Video: Real World Experience

By Dale Baskin

The EOS 1D X II isn’t a camera I expected to like for video, despite being the first Canon DSLR in a long time to support 4K. I knew that 4K would come with some limitations, and I wasn't crazy about shooting video on a rather heavy camera with DSLR ergonomics. Fast forward a few weeks: I’m impressed.

Taking into account that most of the excitement around video on this camera relates to its 4K capabilities, I spent most of my time shooting in that mode. As a result, my comments on this page pertain primarily to 4K video.

Natural Looking Images

As we've seen, the 1D X II is capable of producing very nice 4K video. In fact, it looks surprisingly good even when upscaled a bit on the 5K iMac I used to edit most of my footage.

What probably impressed me most about the video is the color. In my opinion, Canon generally gets color right on their cameras, and while that Canon color does come through in 1080 footage, it really looks great when you step up to 4K resolution.

With most still cameras that capture video, I’m used to doing a fair amount of color grading to get colors to look the way I want. On the 1D X II, as long as I exposed correctly, I was surprised at how frequently I looked at unedited clips in my timeline and thought to myself “You know, this looks pretty nice just the way it is.”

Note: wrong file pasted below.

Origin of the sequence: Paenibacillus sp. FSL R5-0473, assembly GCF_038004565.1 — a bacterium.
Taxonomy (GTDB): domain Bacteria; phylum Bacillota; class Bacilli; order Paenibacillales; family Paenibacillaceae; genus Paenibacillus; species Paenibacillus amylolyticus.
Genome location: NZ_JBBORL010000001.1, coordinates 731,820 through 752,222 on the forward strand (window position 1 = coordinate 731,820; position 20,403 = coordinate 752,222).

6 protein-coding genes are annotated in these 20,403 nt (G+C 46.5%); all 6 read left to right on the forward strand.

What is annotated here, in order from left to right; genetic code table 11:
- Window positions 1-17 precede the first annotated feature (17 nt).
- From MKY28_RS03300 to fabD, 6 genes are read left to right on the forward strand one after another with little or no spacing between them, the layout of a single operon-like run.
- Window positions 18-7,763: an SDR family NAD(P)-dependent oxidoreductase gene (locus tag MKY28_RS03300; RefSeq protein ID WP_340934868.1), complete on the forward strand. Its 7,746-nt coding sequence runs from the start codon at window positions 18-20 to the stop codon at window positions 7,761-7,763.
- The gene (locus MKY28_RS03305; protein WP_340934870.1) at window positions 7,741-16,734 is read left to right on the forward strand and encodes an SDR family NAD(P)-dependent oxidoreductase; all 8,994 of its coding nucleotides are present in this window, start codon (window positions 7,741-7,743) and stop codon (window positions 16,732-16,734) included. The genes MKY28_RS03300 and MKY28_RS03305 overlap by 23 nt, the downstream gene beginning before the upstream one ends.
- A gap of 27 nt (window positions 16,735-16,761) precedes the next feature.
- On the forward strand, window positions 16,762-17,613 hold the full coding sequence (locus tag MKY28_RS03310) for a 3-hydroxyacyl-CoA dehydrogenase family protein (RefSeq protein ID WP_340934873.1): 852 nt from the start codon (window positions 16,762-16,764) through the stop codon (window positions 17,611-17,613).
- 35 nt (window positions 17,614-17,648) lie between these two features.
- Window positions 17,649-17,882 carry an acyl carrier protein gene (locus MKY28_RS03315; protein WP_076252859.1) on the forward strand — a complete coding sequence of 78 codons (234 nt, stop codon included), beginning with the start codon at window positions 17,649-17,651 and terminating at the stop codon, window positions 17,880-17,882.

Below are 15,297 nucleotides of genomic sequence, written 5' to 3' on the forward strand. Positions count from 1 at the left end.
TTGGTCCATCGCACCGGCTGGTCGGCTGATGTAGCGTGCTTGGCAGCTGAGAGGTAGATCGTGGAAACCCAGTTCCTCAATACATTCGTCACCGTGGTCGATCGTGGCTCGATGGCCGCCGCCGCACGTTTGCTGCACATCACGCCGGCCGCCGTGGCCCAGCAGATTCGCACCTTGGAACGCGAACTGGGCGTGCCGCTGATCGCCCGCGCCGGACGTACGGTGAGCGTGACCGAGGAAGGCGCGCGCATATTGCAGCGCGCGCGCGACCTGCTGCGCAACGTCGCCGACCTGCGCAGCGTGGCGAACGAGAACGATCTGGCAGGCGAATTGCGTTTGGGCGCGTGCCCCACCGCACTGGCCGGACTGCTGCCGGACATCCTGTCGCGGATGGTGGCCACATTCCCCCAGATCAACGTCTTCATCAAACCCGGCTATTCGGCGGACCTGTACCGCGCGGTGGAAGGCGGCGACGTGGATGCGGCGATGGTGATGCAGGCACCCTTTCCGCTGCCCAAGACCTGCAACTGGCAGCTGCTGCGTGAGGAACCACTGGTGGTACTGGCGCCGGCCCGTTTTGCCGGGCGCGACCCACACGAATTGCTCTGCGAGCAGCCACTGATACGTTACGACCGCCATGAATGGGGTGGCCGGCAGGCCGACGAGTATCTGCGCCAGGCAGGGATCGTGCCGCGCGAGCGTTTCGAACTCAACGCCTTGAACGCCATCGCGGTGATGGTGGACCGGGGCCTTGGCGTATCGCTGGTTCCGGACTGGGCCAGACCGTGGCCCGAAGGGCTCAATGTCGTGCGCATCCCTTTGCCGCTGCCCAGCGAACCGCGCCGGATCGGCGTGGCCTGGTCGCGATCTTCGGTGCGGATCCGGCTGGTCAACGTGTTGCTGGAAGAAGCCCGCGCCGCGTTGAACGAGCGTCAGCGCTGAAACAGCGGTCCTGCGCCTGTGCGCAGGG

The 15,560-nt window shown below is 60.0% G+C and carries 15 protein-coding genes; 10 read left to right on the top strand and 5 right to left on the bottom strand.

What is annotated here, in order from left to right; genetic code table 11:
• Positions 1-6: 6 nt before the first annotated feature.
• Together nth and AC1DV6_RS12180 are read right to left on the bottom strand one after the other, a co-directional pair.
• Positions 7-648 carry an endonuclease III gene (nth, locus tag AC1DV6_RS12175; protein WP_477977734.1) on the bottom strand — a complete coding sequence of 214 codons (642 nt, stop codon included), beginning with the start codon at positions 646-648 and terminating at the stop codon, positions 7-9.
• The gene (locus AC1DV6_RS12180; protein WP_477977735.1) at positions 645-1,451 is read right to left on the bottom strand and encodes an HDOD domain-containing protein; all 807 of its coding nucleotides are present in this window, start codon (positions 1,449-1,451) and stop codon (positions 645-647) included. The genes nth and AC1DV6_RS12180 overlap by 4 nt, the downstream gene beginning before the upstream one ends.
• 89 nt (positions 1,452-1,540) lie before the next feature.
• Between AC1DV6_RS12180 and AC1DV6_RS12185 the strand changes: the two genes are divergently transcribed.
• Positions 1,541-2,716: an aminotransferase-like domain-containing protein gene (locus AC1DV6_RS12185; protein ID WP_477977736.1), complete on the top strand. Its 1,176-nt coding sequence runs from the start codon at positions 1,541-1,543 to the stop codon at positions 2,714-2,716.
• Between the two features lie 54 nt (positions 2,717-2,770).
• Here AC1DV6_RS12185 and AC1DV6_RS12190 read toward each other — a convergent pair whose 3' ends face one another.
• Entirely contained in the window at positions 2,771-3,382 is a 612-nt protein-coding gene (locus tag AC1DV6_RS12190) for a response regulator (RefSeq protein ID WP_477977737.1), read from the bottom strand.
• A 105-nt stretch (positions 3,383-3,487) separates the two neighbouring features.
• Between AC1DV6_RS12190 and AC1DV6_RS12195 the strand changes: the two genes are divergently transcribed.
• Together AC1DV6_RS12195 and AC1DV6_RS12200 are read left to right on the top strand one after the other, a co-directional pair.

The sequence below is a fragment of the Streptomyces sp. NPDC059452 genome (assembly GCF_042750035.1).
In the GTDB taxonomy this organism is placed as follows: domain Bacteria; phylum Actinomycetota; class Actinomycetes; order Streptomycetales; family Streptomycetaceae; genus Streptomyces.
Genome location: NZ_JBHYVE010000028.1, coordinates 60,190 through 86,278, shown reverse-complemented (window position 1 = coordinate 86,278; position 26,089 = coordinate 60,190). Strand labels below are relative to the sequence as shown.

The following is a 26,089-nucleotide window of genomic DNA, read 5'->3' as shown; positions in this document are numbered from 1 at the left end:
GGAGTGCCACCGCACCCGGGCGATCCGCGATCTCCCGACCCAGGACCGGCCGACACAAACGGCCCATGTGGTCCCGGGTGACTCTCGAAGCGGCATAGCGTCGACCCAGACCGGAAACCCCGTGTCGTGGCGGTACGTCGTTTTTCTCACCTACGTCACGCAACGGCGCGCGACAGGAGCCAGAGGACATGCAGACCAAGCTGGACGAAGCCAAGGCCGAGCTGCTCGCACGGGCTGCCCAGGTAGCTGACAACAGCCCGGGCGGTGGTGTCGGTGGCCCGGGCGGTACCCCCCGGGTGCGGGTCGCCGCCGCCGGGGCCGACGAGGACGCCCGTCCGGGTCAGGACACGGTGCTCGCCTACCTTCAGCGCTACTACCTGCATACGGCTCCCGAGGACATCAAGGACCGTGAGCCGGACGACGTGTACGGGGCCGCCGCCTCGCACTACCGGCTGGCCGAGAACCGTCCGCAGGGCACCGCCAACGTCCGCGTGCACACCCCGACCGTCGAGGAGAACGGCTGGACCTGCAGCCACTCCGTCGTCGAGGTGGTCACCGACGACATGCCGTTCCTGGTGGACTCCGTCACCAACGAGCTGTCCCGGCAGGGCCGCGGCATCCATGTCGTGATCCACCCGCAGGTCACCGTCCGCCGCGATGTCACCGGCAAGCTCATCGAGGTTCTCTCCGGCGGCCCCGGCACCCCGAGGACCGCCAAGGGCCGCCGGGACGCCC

The video below, which is also featured on the Video Quality page, is a good example. For the most part I haven’t touched the color; I limited my editing to a few very minor exposure tweaks and fixed a bit of audio, but otherwise this is pretty much straight out of camera using Canon’s standard picture style.

You may need to use Google's Chrome browser to watch the video in 4K. As with other 4K video samples from the 1D X II, we've cropped the extreme edges of the DCI frame since YouTube only supports 4K/UHD resolution.

There are a handful of clips that could probably stand some white balance adjustment, but the camera actually did a pretty good job of transitioning between the very cool pre-dawn light and the warmer scenes once the sun was up.

However, my early morning shoot exposed a weakness to Canon’s picture styles: there’s no Canon Log (C-Log) recording option as there is on the company's professional video cameras, or even the compact Canon XC10. I missed a few shots once the sun started coming up because the contrast between highlight and shadow areas was just too much for the built-in (or user customizable) picture styles to handle.